It was a typical Bulkley Valley October evening some years ago. As evening settled in and a chill filled the air, the wood stove was lit and coffee was brewed. But an atypical gathering took place that night in my brother’s home. A bunch of Christians, from a variety of ages, including myself, showed up to a dessert social to get to know our MLA.
The MLA was NDP and identifies with “progressive” values. The same could not be said of most of the people in attendance that night. But what followed was a warm evening of fellowship that everyone heartily enjoyed. A relationship of respect between the MLA and these constituents was formed and continues today.
This, I submit, is the paradigm of democracy – people gathering in freedom to build relationships of mutual trust with their elected officials, even if they have different worldviews or political ideologies. And this is exactly the kind of engagement that the Christian non-profit organization, Association for Reformed Political Action (ARPA) Canada, which I work for, strives to foster.
So, it was discouraging to see the BC NDP send out a press release on Thursday, vilifying BC Liberal candidates for having any connection with ARPA. It labelled ARPA a “homophobic and anti-choice group” and said we were holding “campaign events” in BC Liberal ridings. As we’ll see, this was ill-conceived attempt to score cheap political points during an election campaign.
I’m guessing the NDP war-room staff who drafted this failed to consult NDP candidates. Had they done so, they may have been informed by people like my current NDP MLA (and cabinet minister), as well as the new NDP candidate in my riding, that they too have long associated with ARPA, met with its staff, and taken part in ARPA functions, including the coffee social mentioned above and our “God & Government” conference – the same conference the NDP press release breathlessly accuses BC Liberal candidates of attending.
The NDP war room might have also learned that ARPA doesn’t “campaign” for any party or candidate. We help ordinary citizens through education on political issues, always maintaining a strict non-partisan stance. A major part of our support base happens to be non-voters: youth between the age of 15 and 17.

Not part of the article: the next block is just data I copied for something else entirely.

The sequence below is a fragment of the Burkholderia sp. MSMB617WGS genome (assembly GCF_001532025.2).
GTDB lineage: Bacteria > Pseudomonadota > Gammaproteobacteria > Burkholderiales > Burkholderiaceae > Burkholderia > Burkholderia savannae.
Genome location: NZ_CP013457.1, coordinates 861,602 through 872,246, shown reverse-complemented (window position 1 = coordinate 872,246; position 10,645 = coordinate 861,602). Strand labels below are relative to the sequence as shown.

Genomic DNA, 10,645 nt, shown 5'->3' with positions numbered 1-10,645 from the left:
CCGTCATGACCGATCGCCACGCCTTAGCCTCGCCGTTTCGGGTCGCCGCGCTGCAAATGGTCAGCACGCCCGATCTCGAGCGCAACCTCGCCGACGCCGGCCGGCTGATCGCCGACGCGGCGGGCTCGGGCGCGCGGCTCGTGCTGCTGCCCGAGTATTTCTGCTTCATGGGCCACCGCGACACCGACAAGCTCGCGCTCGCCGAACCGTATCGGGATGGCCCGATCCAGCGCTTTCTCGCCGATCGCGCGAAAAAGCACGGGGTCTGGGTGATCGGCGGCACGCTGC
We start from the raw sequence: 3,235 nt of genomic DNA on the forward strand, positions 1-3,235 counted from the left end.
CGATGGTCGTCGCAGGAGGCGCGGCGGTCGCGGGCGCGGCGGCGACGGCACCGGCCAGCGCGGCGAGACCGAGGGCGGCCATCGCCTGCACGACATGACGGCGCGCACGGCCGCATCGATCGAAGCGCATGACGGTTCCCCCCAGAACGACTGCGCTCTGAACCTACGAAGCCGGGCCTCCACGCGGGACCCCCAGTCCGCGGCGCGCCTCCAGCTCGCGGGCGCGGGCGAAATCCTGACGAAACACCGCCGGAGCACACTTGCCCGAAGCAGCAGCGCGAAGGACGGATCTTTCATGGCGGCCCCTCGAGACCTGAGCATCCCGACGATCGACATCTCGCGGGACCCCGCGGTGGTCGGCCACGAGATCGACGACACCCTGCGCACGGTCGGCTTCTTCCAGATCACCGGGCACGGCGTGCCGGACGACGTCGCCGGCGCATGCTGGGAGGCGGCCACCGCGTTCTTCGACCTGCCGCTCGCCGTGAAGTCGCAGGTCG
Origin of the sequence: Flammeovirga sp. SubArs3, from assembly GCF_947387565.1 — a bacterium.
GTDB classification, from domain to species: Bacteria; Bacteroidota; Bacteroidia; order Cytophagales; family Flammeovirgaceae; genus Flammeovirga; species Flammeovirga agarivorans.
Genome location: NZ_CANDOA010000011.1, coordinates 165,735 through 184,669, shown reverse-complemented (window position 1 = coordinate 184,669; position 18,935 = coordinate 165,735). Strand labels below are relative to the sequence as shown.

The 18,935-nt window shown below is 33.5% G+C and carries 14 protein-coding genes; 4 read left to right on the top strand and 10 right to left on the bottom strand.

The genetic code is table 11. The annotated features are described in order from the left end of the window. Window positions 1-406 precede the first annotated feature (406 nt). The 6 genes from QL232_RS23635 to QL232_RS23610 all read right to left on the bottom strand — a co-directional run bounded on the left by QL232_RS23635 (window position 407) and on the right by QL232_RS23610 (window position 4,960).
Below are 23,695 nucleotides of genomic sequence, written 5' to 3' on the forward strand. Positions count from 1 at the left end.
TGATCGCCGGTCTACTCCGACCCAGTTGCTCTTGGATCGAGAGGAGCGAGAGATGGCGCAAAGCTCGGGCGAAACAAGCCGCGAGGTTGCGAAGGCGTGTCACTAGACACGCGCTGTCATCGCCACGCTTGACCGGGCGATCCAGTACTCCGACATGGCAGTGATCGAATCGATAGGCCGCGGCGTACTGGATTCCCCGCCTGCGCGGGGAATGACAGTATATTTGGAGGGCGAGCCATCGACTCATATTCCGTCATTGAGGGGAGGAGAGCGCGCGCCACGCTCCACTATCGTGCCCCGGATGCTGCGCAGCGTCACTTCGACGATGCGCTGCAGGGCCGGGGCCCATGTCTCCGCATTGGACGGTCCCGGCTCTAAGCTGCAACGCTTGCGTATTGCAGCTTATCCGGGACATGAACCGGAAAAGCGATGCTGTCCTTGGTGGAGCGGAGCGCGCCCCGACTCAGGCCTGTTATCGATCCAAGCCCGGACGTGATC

It is disappointing that the NDP would condemn the very thing on which a health democracy depends. They vilify BC Liberal MLAs for meeting with people associated with ARPA. Is the NDP suggesting that some citizens (i.e. Christians) are unworthy of a politician’s attention? That meeting with or talking with Christians is unacceptable?
Many politicians (not just NDP) celebrate diversity, but only in a shallow form. Where views do not align with their own “progressive” ideology, they ignore or condemn them.
The NDP also accused us of being “homophobic,” because we have expressed concerns with a bill to ban “conversion therapy,” a bill that is so vaguely drafted that it could criminalize people in positions of trust (parents, pastors, etc.) from helping young people to love the bodies they were born with, rather than undergo invasive procedures that are often irreparable and typically do not resolve underlying psychological struggles in the long term. How such a bill is “progressive” is beyond me. I’d be happy to have a coffee with my MLA to explain that to me, but, based on the NDP press release, associating with me might hurt their political career.
Federally or provincially, in almost every election campaign now, the party that wishes to appear the most “progressive” tries to dig up examples where opposing MLAs or MPs have expressed contrary views on social issues that they deem sacred, usually related to sexuality or abortion. Although many in the mainstream media still lap it up, one of the costs is that political parties are falling out of step with many citizens. They wonder why so few people care enough to vote, not realizing what it feels like to be on the receiving end of their mudslinging. A party that has “democratic” as its middle name should realize this.
I won’t hold my breath for an apology, but I do hope British Columbians join me in fostering a society in which people with varying beliefs are willing to meet, talk and seek the common good.
Mark Penninga is the executive director of the Association for Reformed Political Action (ARPA) Canada, a Christian political advocacy group.